Soviet assault on Maoka

The Soviet assault on Maoka (Maoka Landing, Russian: Десант в порт Маока) was carried out at the port of Maoka (now Kholmsk), Southern Sakhalin during August 19-22, 1945, by the forces of the Soviet Northern Pacific Flotilla of the Pacific Fleet during the South Sakhalin Offensive of the Soviet–Japanese War at the end of World War II. It was the second amphibious assault on South Sakhalin, after the Soviet assault on Toro [ru] (now Shakhtyorsk) on August 16.[2]

Soviet assault on Maoka
Part of the Invasion of South Sakhalin in the Soviet–Japanese War of World War II
South Sakhalin Army Group Offensive Operation - ru.svg
Map of the Invasion of South Sakhalin, with Maoka in the bottom left
Date19–22 August 1945
Location
Result Soviet victory
Belligerents
 Soviet Union  Japan
Commanders and leaders
M.A. Purkayev Kiichiro Higuchi
Strength
3,400 men 2 battalions
Casualties and losses
77 killed[1] 300 killed
600 captured[1]
600–1,000 civilians killed

AssaultEdit

Japanese forces in the port and the city had two battalions of infantry, artillery and mortar units, and coast guard. All of them were subordinate to the commander of the 88th Infantry Division of the Fifth Area Army.

After a Soviet submarine and aviation reconnaissance on August 17, on August 19 an amphibious force of the 113th Rifle Brigade and a battalion of marines of total force of 3,400 moved out from Sovetskaya Gavan and landed at Maoka early morning on August 20. Due to heavy fog there was no aviation support, and instead the city was subject to heavy artillery bombardment from ships. Due to initial surprise the coastal facilities were quickly occupied, but later the Soviet troops, according to the Soviet sources, were met with fierce Japanese resistance.[3] However the Japanese side states that their military tried to avoid engagement keeping defensive positions, busy with evacuation of equipment (described as "looting the city" in some Soviet sources[citation needed]) and guiding the evacuation of about 18,000 civilians.[4]

 
Civilian men wearing kokumin-fuku were confused for military.

After the success of the assault, during August 22-24 Soviet reinforcements arrived from Vladivostok and proceeded to clear the Japanese forces from South Sakhalin.[2] According to refugees already evacuated from the area, Soviet forces carried out fierce naval bombardment and artillery strikes against Japanese installations in Maoka, Shikuka and civilians who were awaiting evacuation.[5] Nearly 1,000 civilians were killed in this attack.[5] Witnesses reported that to a high level of fatalities among civilians were caused by the confusion of European-style kokumin-fuku, men's approved civil attire, with military uniforms.[4]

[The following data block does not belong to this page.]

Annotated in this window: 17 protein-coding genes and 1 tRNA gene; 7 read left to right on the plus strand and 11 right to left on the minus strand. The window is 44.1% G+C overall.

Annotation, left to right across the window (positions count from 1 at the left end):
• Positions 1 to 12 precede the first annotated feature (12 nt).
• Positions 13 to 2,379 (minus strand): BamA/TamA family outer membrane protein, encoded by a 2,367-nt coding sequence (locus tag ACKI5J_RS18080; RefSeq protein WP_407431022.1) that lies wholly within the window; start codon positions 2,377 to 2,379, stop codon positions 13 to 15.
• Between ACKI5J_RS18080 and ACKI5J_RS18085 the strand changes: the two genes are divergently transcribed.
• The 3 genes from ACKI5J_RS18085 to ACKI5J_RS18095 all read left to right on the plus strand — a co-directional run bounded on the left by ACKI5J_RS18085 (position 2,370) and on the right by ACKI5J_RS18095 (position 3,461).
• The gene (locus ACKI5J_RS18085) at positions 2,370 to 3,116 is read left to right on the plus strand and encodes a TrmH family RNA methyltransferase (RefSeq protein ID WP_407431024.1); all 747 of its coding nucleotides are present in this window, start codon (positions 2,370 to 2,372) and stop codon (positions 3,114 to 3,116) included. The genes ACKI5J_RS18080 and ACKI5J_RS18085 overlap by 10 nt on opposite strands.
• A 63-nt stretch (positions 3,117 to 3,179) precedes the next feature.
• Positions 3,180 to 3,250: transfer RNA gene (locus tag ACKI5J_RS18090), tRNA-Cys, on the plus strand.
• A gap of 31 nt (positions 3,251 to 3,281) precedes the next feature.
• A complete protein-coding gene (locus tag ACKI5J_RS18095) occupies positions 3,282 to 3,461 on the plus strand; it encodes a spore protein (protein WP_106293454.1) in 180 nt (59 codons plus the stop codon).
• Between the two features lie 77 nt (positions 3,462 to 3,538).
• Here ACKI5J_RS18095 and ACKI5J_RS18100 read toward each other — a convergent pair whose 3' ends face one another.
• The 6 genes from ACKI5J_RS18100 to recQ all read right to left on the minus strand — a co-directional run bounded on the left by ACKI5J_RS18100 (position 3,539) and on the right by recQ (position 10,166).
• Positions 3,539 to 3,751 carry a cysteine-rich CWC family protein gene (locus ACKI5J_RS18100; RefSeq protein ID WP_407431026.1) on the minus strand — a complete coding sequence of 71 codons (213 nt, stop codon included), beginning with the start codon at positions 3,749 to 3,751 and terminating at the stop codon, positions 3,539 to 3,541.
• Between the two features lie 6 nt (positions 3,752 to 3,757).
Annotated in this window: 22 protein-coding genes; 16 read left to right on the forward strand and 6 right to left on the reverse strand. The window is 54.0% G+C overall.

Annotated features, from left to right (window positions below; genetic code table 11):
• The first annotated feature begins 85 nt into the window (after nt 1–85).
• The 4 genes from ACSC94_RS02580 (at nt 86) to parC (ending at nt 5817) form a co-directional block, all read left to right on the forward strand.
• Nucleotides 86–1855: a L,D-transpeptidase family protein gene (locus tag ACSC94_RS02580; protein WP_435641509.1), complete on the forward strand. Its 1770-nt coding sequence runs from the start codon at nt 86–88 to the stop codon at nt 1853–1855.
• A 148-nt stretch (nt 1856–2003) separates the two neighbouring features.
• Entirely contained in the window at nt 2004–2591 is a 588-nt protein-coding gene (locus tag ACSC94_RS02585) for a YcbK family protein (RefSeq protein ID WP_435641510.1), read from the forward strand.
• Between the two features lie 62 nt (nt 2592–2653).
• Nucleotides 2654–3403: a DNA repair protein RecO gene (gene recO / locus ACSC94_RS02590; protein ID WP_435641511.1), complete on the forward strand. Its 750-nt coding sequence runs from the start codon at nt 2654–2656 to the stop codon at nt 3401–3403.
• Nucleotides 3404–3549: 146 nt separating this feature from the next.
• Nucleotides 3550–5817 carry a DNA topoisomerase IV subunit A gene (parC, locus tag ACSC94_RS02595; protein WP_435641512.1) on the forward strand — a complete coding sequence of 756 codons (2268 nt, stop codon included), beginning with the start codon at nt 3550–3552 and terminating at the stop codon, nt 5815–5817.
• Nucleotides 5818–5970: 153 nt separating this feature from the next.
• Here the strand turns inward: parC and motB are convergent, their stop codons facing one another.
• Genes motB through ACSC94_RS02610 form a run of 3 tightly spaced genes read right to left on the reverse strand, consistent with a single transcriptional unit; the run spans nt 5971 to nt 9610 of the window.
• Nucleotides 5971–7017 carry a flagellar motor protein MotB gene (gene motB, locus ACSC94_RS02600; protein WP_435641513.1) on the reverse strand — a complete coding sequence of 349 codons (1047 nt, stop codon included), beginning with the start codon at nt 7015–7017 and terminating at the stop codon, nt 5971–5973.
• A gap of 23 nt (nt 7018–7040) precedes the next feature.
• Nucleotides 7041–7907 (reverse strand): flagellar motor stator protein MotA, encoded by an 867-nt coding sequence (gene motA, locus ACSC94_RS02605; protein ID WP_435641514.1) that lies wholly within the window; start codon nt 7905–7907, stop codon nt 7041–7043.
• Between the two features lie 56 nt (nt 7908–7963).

A number of telephone operators of the city post office pledged not to evacuate and maintained contact with the city of Wakkanai on Hokkaido, as well as mainland Japan, until the moment that Soviet forces destroyed the telephone and postal installations in the city. On August 20, fearing that they would be raped by the invading Soviet troops, nine of the twelve female operators poisoned themselves. Three were saved by male colleagues' intervention. The survivors at the post office were treated well by the Soviets.[6] In Japan it is known as the Maoka post office incident [ja]. The city of Wakkanai has a memorial to these post office operators.[7]

On August 21 the weather permitted the operation of aviation, nevertheless the Japanese continued the resistance following the order to cover the evacuation.[3]

In popular cultureEdit

ReferencesEdit

  1. ^ a b "Battle of Shumshu island and Sakhalin - Historum - History Forums". historum.com. Retrieved 2016-01-03.
  2. ^ a b David Glantz, The Soviet Strategic Offensive in Manchuria, 1945: 'August Storm', p 293
  3. ^ a b Chapter 13, "Освобождение Южного Сахалина" in: Захаров, С. Е., Багров В. Н., Бевз С. С., Захаров М. Н., Котухов М. П. "Краснознаменный Тихоокеанский флот", Moscow, Voenizdat, 1973
  4. ^ a b 中山隆志 『一九四五年夏 最後の日ソ戦』 中央公論新社〈中公文庫〉、2001年。 (Takashi Nakayama, "Last day of summer 1945 Soviet war", Chuko Bunko , 2001, ISBN 4122038588), pp. 158-159.
  5. ^ a b Ealey, Mark (February 26, 2006). "An August Storm: the Soviet-Japan Endgame in the Pacific War". The Asia-Pacific Journal: Japan Focus. See: WorldCat Formats. Retrieved October 27, 2015. Details of the fate of the nine telephonists in Maoka can be found in Kawashima Yasuo’s “Kyuunin no Otome – Isshun no Natsu” (transl: Nine Young Women – A Moment in Summer) 2003, publ. by Kyobunsha, Sapporo. Description of the scene in Maoka on August 20, including eyewitness comment, can be found at: the original text in Japanese by JapanFocus.org.
  6. ^ Murakawa, Miyuki The Japan Times Jan 12, 2015, Mourners mark WWII Sakhalin post office suicides Retrieved July 29, 2015
  7. ^ Irish, Ann B. (2009). Hokkaido: A History of Ethnic Transition and Development on Japan’s Northern Island. McFarland. p. 265. ISBN 9780786454655. Retrieved 23 November 2018.